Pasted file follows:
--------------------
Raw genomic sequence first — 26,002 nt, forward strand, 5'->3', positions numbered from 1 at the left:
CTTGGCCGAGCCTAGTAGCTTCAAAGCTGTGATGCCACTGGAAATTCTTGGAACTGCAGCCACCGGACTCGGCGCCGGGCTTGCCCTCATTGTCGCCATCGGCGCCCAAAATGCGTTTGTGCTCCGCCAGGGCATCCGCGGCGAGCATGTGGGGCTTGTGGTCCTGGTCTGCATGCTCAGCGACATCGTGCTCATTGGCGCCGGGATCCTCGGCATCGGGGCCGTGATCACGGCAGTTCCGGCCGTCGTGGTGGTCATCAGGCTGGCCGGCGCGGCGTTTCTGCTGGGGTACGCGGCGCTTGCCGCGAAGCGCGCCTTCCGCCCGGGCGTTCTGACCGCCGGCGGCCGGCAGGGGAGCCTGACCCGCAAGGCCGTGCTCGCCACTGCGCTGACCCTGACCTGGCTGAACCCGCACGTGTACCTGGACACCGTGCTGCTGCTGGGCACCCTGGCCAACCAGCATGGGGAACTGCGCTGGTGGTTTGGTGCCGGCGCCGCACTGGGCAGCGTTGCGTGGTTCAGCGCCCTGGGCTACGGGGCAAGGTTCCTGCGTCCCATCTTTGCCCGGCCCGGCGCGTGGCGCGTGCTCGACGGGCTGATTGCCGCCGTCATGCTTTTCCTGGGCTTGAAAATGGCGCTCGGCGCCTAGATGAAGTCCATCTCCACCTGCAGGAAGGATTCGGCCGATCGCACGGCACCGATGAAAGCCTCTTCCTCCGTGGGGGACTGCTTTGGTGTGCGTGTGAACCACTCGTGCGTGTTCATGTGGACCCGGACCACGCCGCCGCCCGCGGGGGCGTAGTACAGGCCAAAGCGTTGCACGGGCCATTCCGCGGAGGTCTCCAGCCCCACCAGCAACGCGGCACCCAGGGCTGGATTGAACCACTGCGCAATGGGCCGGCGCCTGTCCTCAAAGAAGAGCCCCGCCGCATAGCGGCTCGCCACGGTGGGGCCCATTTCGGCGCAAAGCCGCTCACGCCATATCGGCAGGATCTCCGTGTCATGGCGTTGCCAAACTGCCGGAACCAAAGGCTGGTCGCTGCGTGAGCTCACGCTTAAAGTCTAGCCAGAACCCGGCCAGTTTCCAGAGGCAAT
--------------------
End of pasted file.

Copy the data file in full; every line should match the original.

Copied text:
Raw genomic sequence first — 26,002 nt, forward strand, 5'->3', positions numbered from 1 at the left:
CTTGGCCGAGCCTAGTAGCTTCAAAGCTGTGATGCCACTGGAAATTCTTGGAACTGCAGCCACCGGACTCGGCGCCGGGCTTGCCCTCATTGTCGCCATCGGCGCCCAAAATGCGTTTGTGCTCCGCCAGGGCATCCGCGGCGAGCATGTGGGGCTTGTGGTCCTGGTCTGCATGCTCAGCGACATCGTGCTCATTGGCGCCGGGATCCTCGGCATCGGGGCCGTGATCACGGCAGTTCCGGCCGTCGTGGTGGTCATCAGGCTGGCCGGCGCGGCGTTTCTGCTGGGGTACGCGGCGCTTGCCGCGAAGCGCGCCTTCCGCCCGGGCGTTCTGACCGCCGGCGGCCGGCAGGGGAGCCTGACCCGCAAGGCCGTGCTCGCCACTGCGCTGACCCTGACCTGGCTGAACCCGCACGTGTACCTGGACACCGTGCTGCTGCTGGGCACCCTGGCCAACCAGCATGGGGAACTGCGCTGGTGGTTTGGTGCCGGCGCCGCACTGGGCAGCGTTGCGTGGTTCAGCGCCCTGGGCTACGGGGCAAGGTTCCTGCGTCCCATCTTTGCCCGGCCCGGCGCGTGGCGCGTGCTCGACGGGCTGATTGCCGCCGTCATGCTTTTCCTGGGCTTGAAAATGGCGCTCGGCGCCTAGATGAAGTCCATCTCCACCTGCAGGAAGGATTCGGCCGATCGCACGGCACCGATGAAAGCCTCTTCCTCCGTGGGGGACTGCTTTGGTGTGCGTGTGAACCACTCGTGCGTGTTCATGTGGACCCGGACCACGCCGCCGCCCGCGGGGGCGTAGTACAGGCCAAAGCGTTGCACGGGCCATTCCGCGGAGGTCTCCAGCCCCACCAGCAACGCGGCACCCAGGGCTGGATTGAACCACTGCGCAATGGGCCGGCGCCTGTCCTCAAAGAAGAGCCCCGCCGCATAGCGGCTCGCCACGGTGGGGCCCATTTCGGCGCAAAGCCGCTCACGCCATATCGGCAGGATCTCCGTGTCATGGCGTTGCCAAACTGCCGGAACCAAAGGCTGGTCGCTGCGTGAGCTCACGCTTAAAGTCTAGCCAGAACCCGGCCAGTTTCCAGAGGCAAT